"The EU approach has helped keep African countries from adopting GM [genetically modified] crops," agrees De Greef of EuropaBio. "We hope if the EU and US become less adversarial, it could remove pressure from Africa, which feels forced to choose between US or EU regulations."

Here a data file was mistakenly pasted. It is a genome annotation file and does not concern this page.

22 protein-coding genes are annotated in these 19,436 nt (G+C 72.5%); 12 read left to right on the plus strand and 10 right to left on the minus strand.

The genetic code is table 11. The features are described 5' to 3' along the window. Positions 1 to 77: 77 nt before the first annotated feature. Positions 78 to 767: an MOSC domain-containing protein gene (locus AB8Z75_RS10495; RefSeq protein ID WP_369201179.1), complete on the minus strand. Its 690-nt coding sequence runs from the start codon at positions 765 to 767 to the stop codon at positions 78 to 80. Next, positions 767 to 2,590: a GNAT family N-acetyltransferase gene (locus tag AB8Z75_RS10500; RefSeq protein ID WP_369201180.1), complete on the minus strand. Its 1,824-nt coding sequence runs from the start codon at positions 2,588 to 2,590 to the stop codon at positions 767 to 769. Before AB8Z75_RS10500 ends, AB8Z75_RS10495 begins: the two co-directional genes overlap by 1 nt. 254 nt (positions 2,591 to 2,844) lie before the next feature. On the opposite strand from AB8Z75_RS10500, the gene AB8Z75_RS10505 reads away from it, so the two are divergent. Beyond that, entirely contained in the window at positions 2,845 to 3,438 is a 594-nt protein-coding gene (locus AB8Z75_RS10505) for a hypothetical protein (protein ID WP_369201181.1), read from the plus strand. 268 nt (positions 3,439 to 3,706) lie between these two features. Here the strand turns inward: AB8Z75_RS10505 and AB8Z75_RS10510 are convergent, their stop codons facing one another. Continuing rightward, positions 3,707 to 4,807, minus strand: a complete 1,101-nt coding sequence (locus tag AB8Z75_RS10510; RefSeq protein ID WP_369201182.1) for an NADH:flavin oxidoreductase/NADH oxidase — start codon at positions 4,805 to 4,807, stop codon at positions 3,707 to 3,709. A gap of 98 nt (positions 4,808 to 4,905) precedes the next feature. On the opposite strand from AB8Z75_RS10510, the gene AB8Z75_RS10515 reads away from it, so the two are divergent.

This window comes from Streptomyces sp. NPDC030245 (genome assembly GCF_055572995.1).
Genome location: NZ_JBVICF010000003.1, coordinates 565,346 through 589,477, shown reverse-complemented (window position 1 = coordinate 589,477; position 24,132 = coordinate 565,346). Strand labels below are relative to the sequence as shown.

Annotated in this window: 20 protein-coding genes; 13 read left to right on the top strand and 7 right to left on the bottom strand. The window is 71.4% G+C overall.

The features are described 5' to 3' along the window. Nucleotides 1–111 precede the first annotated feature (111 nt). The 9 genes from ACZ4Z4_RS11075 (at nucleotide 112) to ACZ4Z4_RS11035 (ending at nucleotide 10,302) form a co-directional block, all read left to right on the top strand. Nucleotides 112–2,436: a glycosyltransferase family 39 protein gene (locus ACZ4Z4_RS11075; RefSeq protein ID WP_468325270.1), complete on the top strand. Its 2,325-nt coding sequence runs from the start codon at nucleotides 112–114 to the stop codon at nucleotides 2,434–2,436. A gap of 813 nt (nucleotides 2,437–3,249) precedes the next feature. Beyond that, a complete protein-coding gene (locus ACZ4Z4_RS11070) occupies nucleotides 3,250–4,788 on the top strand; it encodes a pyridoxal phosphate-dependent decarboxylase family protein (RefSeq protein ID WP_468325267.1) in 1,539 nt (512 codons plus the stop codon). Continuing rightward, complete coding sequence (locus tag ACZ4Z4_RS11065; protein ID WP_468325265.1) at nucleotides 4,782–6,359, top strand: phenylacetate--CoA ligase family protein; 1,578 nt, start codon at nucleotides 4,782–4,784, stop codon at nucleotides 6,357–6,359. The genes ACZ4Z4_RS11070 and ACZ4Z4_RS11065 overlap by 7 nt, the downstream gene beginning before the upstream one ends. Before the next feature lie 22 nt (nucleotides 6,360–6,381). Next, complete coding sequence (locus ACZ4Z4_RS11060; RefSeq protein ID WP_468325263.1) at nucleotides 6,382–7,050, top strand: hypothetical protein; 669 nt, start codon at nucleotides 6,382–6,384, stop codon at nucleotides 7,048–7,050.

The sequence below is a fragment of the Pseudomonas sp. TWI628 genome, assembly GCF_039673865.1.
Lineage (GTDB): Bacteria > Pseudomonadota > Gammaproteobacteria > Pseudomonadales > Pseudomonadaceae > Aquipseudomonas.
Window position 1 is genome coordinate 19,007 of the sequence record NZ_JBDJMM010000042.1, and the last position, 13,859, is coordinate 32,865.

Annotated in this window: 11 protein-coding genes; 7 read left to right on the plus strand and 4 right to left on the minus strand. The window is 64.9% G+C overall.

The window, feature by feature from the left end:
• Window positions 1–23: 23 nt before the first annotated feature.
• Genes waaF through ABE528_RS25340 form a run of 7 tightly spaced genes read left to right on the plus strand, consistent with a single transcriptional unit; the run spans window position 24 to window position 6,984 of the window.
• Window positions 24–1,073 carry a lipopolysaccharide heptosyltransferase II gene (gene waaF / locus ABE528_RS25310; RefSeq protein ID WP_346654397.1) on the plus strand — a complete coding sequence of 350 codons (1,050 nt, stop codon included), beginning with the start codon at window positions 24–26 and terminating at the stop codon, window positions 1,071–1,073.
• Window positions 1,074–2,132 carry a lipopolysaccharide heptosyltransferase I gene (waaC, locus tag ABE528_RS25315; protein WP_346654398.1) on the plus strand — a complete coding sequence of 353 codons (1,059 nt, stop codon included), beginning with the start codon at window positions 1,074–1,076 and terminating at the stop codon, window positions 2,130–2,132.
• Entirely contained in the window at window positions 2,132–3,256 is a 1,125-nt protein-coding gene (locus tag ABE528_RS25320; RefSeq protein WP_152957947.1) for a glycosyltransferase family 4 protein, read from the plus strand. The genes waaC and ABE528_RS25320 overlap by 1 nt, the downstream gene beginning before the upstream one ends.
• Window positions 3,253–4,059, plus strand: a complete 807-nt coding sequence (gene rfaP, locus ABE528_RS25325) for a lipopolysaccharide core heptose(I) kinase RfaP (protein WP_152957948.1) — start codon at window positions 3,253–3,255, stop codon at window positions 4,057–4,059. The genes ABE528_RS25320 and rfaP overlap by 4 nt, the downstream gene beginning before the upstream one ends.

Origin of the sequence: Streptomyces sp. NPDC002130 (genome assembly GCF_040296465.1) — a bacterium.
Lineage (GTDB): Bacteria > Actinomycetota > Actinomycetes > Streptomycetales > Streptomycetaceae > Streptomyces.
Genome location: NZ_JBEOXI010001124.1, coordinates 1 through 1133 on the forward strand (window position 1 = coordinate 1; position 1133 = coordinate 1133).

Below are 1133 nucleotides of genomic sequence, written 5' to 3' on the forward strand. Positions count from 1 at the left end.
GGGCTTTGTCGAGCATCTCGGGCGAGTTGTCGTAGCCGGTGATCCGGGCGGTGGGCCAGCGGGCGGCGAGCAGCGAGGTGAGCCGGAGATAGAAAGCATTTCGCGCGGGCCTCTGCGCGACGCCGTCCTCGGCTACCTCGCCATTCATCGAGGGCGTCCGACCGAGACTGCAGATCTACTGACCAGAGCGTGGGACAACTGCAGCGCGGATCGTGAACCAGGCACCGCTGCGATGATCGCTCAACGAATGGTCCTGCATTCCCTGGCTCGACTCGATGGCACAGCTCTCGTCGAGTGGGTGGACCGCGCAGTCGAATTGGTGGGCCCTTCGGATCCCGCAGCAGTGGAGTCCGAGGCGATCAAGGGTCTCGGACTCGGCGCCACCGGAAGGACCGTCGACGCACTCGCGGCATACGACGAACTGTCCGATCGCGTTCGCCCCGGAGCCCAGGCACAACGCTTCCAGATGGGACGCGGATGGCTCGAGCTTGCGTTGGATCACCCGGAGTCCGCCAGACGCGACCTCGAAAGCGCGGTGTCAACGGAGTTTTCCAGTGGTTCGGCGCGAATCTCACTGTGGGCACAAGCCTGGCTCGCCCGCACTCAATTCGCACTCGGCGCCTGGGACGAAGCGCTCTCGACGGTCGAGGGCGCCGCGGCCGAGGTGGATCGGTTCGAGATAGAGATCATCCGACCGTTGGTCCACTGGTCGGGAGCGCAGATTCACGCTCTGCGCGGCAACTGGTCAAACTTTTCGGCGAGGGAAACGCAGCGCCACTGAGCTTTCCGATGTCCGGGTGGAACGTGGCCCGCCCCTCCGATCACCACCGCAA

In terms of global agbiotech disputes, there are "tricky dossiers" to be faced, De Greef says. Even though the US won a round against the EU in a long-standing World Trade Organization (Geneva) case about genetically modified organism imports, "no official appeal" from the EU has been filed yet, he says. "If EU does not appeal or comply, the US, Argentina and Canada can take unilateral measures, but the US probably will prefer to negotiate, which seems more Obama's style. I'd like to see agreements rather than litigation, and a real victory would be to have science-based regulations."